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With raised stakes and sanitizer, businesses in Carytown welcomed shoppers for Small Business Saturday

With raised stakes and sanitizer, businesses in Carytown welcomed shoppers for Small Business Saturday

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The scene in Carytown was spirited Saturday afternoon.

A little after noon, shoppers were hard-pressed to find a parking space in the lot by Can Can Brassiere. Live music came from in front of Rocket Fizz, a candy and soda shop, where a pair of men played a drum set and a piano.

There were hints of a different era. A line grew from the entrance of toy store World of Mirth. Inside, purple baskets and hand sanitizer waited for customers on a small table.

At For the Love of Chocolate, bins of classics like Haribo Happy Cherries and eclectic picks like champagne gummy bears didn’t have their usual scoops next to them. A little red sign pointed shoppers to the counter, where they could ask for a sanitized scoop.

Owner Elizabeth Vranas said they spend all day cleaning the bins’ lids.

It was different, for sure. But people showed up in droves to support the businesses that have been among those hardest hit by a pandemic during which people have been reconsidering unnecessary trips out.

“This is really like make-it-or-break-it this entire season, but especially like today and tomorrow for a lot of businesses,” said Amanda Slone, president of the Carytown Merchants Association and co-owner of the gift shop Beasties.

Slone said that overall this year, everyone has hung tight, and despite losing some businesses, new ones are popping up. On Black Friday, Slone said her sales at Beasties paralleled last year’s and that she hoped the trend would continue into Saturday.

“I just, I can’t say that enough — Richmond is amazing,” Slone said. “Everybody who’s coming in there, like, they’re just like, we want to shop local, we’re trying to support small business. And so they’re trying to grab as much stuff as they can. And Carytown’s so great because Carytown plays really nicely, you know, if I don’t have something, I know where it is and I’ll send somebody to that other business and, you know, they’ll do that for us, too.”

The biggest threat has been Amazon, Slone said.

“I think people are inspired more by coming to a physical place than shopping on Amazon,” Vranas said. “You can get it obviously faster if you come in here, but I think that there’s something about the variety that we have that is really neat.”

The pandemic has meant adaptation because some shoppers are wary of gathering in indoor spaces. Slone said some businesses like World of Mirth have started to do curbside pickup and delivery.

Merrymaker Fine Paper, which is open only on Saturdays, had a spike in private appointment setups during the week, owner Heather Holub said. Slone said gift shop Mongrel took to the method of order online and pick up in store.

Despite the threat from the pandemic to businesses across the country, especially the small ones, For the Love of Chocolate was nearly 100% on sales compared to what it did last year, Vranas said.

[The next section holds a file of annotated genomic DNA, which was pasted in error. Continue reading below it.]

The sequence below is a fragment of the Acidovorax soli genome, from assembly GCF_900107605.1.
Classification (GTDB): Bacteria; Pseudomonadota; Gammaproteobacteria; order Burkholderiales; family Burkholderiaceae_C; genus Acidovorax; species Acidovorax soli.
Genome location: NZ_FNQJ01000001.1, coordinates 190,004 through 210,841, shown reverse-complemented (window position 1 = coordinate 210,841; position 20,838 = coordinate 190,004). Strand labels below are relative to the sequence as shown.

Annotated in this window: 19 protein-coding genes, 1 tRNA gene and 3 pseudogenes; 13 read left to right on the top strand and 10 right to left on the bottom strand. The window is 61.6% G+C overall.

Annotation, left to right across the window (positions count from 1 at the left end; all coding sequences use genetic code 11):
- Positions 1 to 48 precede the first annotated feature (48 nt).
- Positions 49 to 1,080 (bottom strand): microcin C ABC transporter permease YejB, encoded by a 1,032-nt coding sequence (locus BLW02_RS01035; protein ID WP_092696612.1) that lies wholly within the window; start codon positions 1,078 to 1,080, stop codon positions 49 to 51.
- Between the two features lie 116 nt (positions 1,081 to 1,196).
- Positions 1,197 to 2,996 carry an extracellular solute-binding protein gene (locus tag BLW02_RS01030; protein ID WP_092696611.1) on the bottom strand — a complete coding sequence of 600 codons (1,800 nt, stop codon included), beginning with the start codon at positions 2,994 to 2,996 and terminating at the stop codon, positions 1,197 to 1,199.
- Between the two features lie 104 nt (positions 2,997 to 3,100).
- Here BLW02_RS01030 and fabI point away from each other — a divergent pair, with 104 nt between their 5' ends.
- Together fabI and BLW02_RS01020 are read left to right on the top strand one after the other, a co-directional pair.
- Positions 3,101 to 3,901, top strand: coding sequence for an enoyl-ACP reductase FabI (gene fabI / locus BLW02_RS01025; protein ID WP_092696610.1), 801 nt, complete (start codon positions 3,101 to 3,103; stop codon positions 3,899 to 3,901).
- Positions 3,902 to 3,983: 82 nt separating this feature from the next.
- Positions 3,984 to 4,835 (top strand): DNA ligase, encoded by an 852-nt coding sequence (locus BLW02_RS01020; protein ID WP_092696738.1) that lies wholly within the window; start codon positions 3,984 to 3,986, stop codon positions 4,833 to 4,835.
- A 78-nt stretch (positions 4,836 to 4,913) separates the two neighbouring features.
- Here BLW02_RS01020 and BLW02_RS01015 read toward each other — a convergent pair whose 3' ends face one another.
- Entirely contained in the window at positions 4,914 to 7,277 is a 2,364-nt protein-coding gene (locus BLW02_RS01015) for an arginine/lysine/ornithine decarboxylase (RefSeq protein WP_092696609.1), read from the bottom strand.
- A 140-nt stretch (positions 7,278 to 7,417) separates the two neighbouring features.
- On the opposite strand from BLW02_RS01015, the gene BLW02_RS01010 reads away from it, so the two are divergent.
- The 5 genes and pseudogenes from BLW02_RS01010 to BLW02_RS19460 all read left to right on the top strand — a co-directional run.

The pandemic hit Merrymaker a little harder. Holub said it’s had to reduce hours and that some of the shop’s older employees elected to step back.

Traditionally, she said, Black Friday and Small Business Saturday weren’t big days for them. Saturday was business as usual.

Ruba Borgard said her boutique Philosophie had to up its online presence and do more deliveries.

“Even when we were boarded up for that week, we had customers that wanted [to just] come in the back door and really support us, so it’s been very humbling for sure,” Borgard said.

COVID-19 has dialed back any semblance of busy on Black Friday and Small Business Saturday, but Borgard said that after a tough year, she was willing to get what they could.

“We’re really surviving like everybody else is,” said Borgard, acknowledging their loyal customers.

Guadalupe Ramirez, the owner of fair trade boutique AlterNatives, said the day was about supporting creativity.

Ramirez said the pandemic has made it rough in terms of the shopping flow through Carytown. When one business closes, the rest feel it.

“We are humans,” she said. “We need that interconnection.”

The virus even hit the shop. AlterNatives had to close for two weeks earlier this year after everyone came down with COVID-19, Ramirez said.

Jennifer Davis and Kevin Swanson came to For the Love of Chocolate from Manchester to get out of the house after 7½ months in quarantine. Davis grew up here and hadn’t been in the shop in years. It was Swanson’s first time in.

Both held handfuls of candy — Davis some AirHeads and a roll of Sprees and Swanson a roll of giant Smarties he used to get as a kid. He hadn’t seen them in 15 to 20 years.

Nostalgia and a sense of returning to the past have kept the chocolate store going through the pandemic.

“They feel nostalgic for not only their childhood but ... for like nine months ago,” Vranas said. “They just, they want to feel normal.”

achurch@timesdispatch.com

(804) 649-6572

Twitter: @abbschurch

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